Top 5 Reasons for Christians to Keep God’s Holy Days

Today we celebrate Yom Teruah, also called Feast of Trumpets and Rosh Hashanah. But why? After all, I’m Christian and most people think of this as a Jewish holiday. Same goes for Yom Kippur/Day of Atonement, which we’ll observe 10 days from now, and Sukkot/Feast of Tabernacles that starts in two weeks.

I believe these festival observances, along with others already completed this year, are for Christians today. When Jesus came to this world, it wasn’t to set up a new religion. He was the next step in God’s plan for the world and these days are part of the covenant He makes with His family. He’s still inviting us to gather for “reunions” at certain times of the year.Top 5 Reasons for Christians to Keep God's Holy Days | marissabaker.wordpress.com

1. They Belong To God

And the Lord spoke to Moses, saying, “Speak to the children of Israel, and say to them: ‘The feasts of the Lord, which you shall proclaim to be holy convocations, these are My feasts.” (Lev. 23:1-2)

The holy days aren’t Jewish or exclusively Old Testament. They belong to God Himself. We talk about Leviticus 23 as the chapter where God gives Israel the Feasts, but that’s not quite accurate. God doesn’t say, “Here are your holy days, Israel.” He says, “These are the feasts of the Lord, holy convocations which you shall proclaim at their appointed times” (Lev. 23:4). Read more

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Rethinking Hell: A Clearer View of God’s Judgement

One of the most uncomfortable aspects of modern Christianity is the idea of hell. The common notion is that those who aren’t following God (including those who reject Him and those who never knew Him) miss-out on their chance at salvation and are tormented forever in a burning place. Few want to talk about it, many have rejected it, but most don’t agree on an alternative. It’s something Christianity has to address, though. What happens after death for the people who are not followers of Jesus?

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I’ll be honest with you, this is something I thought I “knew” the answer to because of the teachings I heard growing up. The more I studied it, though, the less positive I feel that I know exactly what’s going to happen. For believers, the questions “What happens when we die?” has some pretty clear answers in scripture. We’re not sure exactly what life in God’s family will be like, but we know that we’ll be resurrected and “we shall be like Him, for we shall see Him as He is.” For other people, things are a bit more ambiguous.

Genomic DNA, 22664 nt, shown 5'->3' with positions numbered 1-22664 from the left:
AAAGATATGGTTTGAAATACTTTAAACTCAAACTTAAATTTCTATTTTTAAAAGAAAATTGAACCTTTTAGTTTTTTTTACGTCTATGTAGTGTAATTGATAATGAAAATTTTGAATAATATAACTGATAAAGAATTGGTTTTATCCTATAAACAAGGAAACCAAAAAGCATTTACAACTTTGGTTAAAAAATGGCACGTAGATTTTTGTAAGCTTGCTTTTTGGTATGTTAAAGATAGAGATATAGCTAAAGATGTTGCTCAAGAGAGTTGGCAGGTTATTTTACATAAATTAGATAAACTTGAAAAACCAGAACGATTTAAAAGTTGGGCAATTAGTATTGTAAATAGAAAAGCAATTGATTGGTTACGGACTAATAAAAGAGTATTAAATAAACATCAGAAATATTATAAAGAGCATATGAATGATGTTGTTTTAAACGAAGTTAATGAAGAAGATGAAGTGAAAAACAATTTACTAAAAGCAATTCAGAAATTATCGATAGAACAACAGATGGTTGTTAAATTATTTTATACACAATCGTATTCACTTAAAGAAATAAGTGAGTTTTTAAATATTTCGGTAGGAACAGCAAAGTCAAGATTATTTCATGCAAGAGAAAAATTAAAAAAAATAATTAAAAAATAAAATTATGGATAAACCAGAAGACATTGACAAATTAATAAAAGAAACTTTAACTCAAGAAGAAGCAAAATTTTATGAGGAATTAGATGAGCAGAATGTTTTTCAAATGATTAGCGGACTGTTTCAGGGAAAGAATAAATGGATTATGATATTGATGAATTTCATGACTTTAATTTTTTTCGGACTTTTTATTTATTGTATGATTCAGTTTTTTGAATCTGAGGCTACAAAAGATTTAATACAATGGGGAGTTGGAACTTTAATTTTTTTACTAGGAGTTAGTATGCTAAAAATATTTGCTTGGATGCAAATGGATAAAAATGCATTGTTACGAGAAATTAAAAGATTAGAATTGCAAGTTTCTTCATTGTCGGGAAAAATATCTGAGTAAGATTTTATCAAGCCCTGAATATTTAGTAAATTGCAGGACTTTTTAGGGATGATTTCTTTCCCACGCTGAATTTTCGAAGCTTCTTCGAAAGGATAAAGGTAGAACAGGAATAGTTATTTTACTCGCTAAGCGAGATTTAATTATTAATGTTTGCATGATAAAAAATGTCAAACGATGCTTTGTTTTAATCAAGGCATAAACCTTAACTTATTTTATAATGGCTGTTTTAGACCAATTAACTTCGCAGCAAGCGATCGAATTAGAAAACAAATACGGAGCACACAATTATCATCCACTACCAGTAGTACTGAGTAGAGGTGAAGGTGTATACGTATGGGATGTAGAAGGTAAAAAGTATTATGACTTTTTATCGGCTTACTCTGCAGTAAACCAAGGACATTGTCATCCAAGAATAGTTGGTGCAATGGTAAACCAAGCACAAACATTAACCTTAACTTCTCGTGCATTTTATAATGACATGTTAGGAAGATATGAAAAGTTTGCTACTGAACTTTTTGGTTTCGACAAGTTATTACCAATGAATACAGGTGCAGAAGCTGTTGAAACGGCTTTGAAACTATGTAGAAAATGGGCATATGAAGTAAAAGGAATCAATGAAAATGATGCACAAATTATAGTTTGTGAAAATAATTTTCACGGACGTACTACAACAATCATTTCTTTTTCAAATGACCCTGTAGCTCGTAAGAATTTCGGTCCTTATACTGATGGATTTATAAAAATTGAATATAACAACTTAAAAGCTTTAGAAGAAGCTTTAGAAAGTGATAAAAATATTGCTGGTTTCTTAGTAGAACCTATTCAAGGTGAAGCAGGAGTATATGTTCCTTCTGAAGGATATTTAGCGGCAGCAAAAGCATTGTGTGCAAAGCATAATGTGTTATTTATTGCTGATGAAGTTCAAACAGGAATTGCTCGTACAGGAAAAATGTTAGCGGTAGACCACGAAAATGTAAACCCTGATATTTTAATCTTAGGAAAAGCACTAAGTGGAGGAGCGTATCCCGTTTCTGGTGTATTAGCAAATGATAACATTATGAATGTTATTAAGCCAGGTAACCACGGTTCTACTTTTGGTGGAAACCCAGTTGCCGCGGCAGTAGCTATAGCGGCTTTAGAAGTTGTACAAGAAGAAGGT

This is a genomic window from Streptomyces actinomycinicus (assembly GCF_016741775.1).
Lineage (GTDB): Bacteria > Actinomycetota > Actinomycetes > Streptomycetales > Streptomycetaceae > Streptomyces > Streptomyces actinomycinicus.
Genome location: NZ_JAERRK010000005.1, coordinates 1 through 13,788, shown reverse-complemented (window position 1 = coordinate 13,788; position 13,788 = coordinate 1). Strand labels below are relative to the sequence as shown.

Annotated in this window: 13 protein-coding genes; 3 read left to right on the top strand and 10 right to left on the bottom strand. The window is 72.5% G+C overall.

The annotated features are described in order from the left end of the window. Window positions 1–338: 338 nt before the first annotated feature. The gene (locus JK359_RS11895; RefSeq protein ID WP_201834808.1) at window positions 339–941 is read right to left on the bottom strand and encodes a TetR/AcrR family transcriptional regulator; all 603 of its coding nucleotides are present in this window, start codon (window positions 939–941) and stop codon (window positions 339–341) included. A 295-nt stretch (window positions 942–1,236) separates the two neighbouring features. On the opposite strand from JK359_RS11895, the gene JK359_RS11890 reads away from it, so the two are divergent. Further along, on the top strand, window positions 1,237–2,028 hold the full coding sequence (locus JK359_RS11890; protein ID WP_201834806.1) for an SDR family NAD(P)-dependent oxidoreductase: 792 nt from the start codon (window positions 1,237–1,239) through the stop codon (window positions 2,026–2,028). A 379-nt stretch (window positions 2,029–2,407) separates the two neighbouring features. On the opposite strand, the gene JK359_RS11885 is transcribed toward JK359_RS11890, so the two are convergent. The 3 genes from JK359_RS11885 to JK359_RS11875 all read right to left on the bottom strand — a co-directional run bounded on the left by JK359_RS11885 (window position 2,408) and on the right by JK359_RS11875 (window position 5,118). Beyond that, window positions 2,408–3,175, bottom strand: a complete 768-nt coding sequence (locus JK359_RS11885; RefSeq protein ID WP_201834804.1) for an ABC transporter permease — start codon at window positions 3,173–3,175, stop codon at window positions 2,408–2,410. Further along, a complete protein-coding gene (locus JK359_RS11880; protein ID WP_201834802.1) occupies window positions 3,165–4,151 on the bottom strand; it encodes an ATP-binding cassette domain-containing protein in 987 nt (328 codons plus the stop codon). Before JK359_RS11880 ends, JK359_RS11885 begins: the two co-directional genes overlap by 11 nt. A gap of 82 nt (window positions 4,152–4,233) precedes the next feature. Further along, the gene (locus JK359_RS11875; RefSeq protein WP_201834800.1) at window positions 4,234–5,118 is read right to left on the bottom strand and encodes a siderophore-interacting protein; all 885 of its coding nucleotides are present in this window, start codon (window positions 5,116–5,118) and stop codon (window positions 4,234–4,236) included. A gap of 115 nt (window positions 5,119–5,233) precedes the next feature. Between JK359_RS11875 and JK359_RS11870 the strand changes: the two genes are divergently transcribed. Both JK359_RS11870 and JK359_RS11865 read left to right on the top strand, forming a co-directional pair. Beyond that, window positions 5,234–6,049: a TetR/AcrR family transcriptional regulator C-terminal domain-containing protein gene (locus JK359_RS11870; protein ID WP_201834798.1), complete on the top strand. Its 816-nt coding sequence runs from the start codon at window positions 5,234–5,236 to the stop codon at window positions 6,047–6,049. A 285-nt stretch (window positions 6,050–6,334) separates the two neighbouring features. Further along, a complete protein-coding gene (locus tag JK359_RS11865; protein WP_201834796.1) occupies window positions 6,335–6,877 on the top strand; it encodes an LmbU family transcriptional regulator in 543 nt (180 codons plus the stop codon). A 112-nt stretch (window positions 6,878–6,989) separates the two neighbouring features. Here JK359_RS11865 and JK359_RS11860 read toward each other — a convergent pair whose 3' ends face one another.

My purpose today isn’t to give a definitive answer, but rather to look at some different readings of scriptures talking about eternal judgement. There are some things we can say with a fairly high degree of certainty, but there are others that I just don’t know the answers to (and I’d rather acknowledge that than take a stance I’m not reasonably confident lines up with God’s revealed word).

What is “hell”?

The word “hell” is used in the Bible, but not with the same connotation we have for it in English. Western ideas of hell come from Medieval imagery (think Dante’s Inferno). Most uses in the New Testament, though, are translated from the Greek word ghenna (G1067). When people of Jesus’ time heard this word they didn’t think of a burning place with a pitchfork-toting devil where eternal souls writhed in torment. They thought of Ghenna — a rubbish heap outside Jerusalem “where the filth and dead animals … were cast out and burned,” which Thayers’ dictionary notes is “a fit symbol of the wicked and their future destruction.” Read more

Rethinking Heaven: Capturing A Vision Of The Resurrection

Christians and non-Christians alike typically assume that our religion teaches good Christians go to heaven when they die and bad people, or those who’ve never given their lives to Jesus, go to hell. As more and more Biblical scholars, Christian churches, and individual believers are realizing, though, this isn’t the most accurate picture of what the Bible teaches regarding life after death.

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For many years, the churches of God I’ve been part of taught we were the only people to whom God had revealed His Sabbaths and Holy Days, His plan for the world and humanity, and the truth about what happens after death. As I grew older, I realized we had much more in common with other groups than I’d thought — there are a plethora of groups keeping Sabbath, many Messianics observe the holy days, and bloggers with Focus on the Family were talking about God’s plan to bring children into His family. I hadn’t found any teaching the resurrection, though, so you can imagine my surprise when Catholic theologian James K.A. Smith footnoted a comment about Christians not really going to heaven when they die with three book suggestions for further reading (this was in Desiring The Kingdom). The book from this list that I found in the library was Surprised by Hope by Anglican bishop N.T. Wright.

Wright’s teachings surprised me even though I’d been taught the resurrection from my earliest memories. His powerful exegesis on the meaning of the resurrection is inspiring and some of the thoughtful, well-researched ways he diverged from my church’s traditional teachings made me realize there are alternative explanations for a few difficult scriptures that deserve a second look. I also admired his style. Instead of telling people “You’re wrong,” he says, “We’ve been misinformed, and here’s the more wonderful plan God has for us.” That’s what I want to focus on today. The deeper our understanding of what God is actually planning for us, the firmer our hope and faith.

What Happens When We Die?